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Over 180,000 highly educated European IT professionals want to come to the Netherlands for work

Getting to know different cultures and salary are the main reasons for coming to the Netherlands.

Now that the IT market in the Netherlands is on fire, IT vacancies are remaining unfilled for over a year and the services provided by IT companies are coming under pressure, the question is: where can Dutch employers get more IT professionals from? Intelligence Group investigated this question using its Global Talent Acquisition Monitor (GTAM), a large-scale European labour market survey among 60,000 respondents in 28 countries who form part of the working population. What were the results? Over 180,000 highly educated IT professionals in Europe want to go and work in the Netherlands – especially IT professionals from the United Kingdom and Spain. The top 10, as stated on the right, consists of the 10 countries from which most IT professionals want to come to the Netherlands. If we then look to see the proportion of IT professionals within each country that would want to work in the Netherlands, it turns out that a relatively large number of Danish IT professionals are willing to continue their career in the Netherlands. A relatively large number of IT professionals who want to come to the Netherlands for work can also be found in Lithuania, Greece and Romania. What makes European IT professionals want to come and work in the Netherlands?

Table 1: Where do the IT professionals who want to go and work in the Netherlands come from?

Position Country Number of IT professionals
1 United Kingdom 34,100
2 Spain 28,200
3 Germany 15,900
4 Italy 15,000
5 Ukraine 12,300
6 France 11,900
7 Romania 7,100
8 Sweden 5,900
9 Greece 5,700
10 Belgium 5,600

The opportunity to get to know different cultures and salary are the main reasons for working in a different country
The GTAM asked the IT professionals who want to work in the Netherlands what their main motives are for working internationally. Getting to know different cultures and salary turned out to be deemed most important. The IT professionals also consider the opportunity to gain experience, a better standard of living and opportunities for growth to be important.

It is notable that these aspects are named by IT professionals substantially more often compared to all the Europeans who want to work abroad. A different picture emerges when these driving forces are considered by country of origin. For example, the main driving forces for IT professionals from the United Kingdom who want to work internationally are the opportunity to gain experience and a better climate. For Belgian IT professionals, career opportunities and working for an international organisation are once again important motives for going to work abroad.

“Europe-wide, the potential IT workforce available for the Netherlands is sufficient. It is important that Dutch employers use the correct arguments to gain this potential in their recruitment strategy. A single generic European message works less well in this regard than explicit messages aimed at a particular country or even city. The recruitment of IT professionals from London for Amsterdam requires different arguments than the recruitment of IT professionals for Eindhoven”, explains Matthijs de Fauw, international labour market analyst for Intelligence Group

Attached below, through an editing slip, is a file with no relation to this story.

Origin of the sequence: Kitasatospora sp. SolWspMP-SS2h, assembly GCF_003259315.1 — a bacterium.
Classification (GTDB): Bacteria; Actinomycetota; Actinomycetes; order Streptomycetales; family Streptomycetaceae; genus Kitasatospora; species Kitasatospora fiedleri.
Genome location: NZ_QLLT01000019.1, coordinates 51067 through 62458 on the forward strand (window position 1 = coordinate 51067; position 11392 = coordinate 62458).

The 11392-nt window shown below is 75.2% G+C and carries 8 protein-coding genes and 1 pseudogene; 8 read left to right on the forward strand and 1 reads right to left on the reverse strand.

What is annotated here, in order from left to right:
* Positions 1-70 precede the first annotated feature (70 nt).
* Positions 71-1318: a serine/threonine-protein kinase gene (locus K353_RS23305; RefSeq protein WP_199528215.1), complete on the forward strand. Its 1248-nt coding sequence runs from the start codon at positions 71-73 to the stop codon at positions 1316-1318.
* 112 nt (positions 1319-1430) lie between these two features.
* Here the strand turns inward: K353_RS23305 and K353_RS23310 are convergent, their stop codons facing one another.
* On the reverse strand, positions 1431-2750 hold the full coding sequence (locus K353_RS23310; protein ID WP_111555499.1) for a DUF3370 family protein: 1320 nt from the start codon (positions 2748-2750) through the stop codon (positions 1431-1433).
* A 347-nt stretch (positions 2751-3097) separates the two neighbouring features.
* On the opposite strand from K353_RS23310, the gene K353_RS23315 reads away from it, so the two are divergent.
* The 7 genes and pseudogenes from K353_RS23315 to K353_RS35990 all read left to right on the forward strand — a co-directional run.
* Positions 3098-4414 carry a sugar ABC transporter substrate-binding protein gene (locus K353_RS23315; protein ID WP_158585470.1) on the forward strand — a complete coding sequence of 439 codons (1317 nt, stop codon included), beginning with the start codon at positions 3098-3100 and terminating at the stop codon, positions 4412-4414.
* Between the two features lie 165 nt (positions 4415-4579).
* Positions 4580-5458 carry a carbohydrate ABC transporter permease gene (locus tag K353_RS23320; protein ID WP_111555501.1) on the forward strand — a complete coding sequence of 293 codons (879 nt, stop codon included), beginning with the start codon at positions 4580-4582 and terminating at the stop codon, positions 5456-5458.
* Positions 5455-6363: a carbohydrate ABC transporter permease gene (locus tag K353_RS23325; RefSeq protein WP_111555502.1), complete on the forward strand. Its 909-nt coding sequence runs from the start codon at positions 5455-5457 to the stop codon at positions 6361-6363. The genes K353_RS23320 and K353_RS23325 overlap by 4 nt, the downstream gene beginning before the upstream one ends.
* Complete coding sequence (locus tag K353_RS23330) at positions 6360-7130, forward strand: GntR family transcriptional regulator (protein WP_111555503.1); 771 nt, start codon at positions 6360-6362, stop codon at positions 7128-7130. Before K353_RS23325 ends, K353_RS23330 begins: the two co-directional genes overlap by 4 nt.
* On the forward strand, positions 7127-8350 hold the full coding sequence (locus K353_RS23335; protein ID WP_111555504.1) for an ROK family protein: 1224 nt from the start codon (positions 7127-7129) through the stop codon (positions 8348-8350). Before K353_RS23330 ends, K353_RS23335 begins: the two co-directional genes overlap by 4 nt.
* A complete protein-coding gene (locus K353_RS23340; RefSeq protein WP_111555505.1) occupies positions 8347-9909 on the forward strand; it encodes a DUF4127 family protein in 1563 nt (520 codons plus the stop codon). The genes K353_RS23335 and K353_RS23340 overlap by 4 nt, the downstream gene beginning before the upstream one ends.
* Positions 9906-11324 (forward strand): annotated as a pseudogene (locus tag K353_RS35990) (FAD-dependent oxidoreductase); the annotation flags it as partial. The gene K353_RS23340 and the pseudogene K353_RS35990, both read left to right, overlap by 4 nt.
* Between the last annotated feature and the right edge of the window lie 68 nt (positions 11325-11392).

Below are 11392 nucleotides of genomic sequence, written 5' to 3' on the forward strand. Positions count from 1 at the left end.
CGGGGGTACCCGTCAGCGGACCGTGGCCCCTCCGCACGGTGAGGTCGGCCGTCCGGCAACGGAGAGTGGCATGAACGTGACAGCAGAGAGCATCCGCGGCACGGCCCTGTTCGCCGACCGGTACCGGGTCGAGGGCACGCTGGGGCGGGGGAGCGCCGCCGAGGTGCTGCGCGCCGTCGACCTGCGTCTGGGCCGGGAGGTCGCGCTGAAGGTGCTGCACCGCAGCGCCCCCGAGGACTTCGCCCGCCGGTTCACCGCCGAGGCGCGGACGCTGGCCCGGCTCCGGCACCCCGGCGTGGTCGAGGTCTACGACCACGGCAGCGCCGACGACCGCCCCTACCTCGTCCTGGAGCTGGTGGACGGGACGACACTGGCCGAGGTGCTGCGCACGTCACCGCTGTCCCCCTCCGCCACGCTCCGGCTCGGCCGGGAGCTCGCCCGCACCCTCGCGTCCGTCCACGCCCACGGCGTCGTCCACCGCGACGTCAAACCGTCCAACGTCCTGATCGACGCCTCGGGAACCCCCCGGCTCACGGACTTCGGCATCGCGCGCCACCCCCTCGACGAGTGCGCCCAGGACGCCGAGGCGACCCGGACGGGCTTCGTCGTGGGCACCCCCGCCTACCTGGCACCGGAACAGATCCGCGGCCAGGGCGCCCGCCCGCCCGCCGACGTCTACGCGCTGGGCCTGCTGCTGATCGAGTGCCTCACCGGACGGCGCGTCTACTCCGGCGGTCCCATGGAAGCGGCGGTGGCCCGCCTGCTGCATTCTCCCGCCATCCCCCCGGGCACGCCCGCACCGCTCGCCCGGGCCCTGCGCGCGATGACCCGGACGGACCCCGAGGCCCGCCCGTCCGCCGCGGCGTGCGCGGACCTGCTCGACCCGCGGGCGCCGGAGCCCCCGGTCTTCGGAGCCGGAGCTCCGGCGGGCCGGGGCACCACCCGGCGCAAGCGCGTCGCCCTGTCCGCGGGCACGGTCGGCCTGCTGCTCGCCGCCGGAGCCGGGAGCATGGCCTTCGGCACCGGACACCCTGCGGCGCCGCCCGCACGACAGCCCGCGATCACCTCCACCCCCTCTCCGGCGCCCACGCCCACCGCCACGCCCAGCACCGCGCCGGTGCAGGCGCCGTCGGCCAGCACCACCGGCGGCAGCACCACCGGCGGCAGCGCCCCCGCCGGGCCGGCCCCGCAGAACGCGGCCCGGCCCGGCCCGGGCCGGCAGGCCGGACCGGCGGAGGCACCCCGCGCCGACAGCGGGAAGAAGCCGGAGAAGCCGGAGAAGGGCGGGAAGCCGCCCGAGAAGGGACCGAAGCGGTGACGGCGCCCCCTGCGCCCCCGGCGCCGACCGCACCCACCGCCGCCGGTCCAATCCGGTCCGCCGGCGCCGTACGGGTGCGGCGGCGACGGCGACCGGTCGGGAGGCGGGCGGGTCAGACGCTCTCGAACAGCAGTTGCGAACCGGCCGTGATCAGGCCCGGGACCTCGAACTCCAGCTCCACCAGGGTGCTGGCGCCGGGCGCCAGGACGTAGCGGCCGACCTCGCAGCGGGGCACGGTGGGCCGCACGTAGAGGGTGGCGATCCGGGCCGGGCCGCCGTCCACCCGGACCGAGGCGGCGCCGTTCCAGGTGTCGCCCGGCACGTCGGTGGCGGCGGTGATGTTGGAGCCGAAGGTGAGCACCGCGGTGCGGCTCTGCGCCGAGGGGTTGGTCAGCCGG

Want to find out more about the secrets of successfully recruiting IT professionals (in Europe)

During the Sterksen, VONQ and Intelligence Group event on 4 September, we will focus on the successful recruitment of IT professionals. Sterksen will focus on expanding the pool of IT professionals and increasing conversion in its recruitment, then VONQ will focus more on the online recruitment marketing strategy. Intelligence Group will discuss the notable facts and developments in the IT labour market, trends and ideas for recruiting (more) IT professionals and the European Recruitment Dashboard: the dashboard that soon puts all relevant target group information about IT professionals in Europe straight into the palm of your hand.

This event doesn’t so much concern long-term strategies, but rather concrete actions for making the difference tomorrow in order to attract more IT professionals.

 
Research design
The Global Talent Acquisition Monitor (GTAM) is the survey by Intelligence Group into the supply side (available talent) of the European labour market that has been conducted among around 60,000 unique respondents in 28 European countries. Respondents were questioned in detail on matters such as pull factors, favourite apps and vacancy and other websites, the candidate experience, international mobility, etc. The questions asked in the survey were: ‘’What are your main reasons for considering working abroad?‘’ and “In which countries would you consider working?”. The above figures have been taken from GTAM 2018.

For further information about this survey and the results, please contact Intelligence Group at info@intelligence-group.nl or by calling +31 (0)88 730 2800.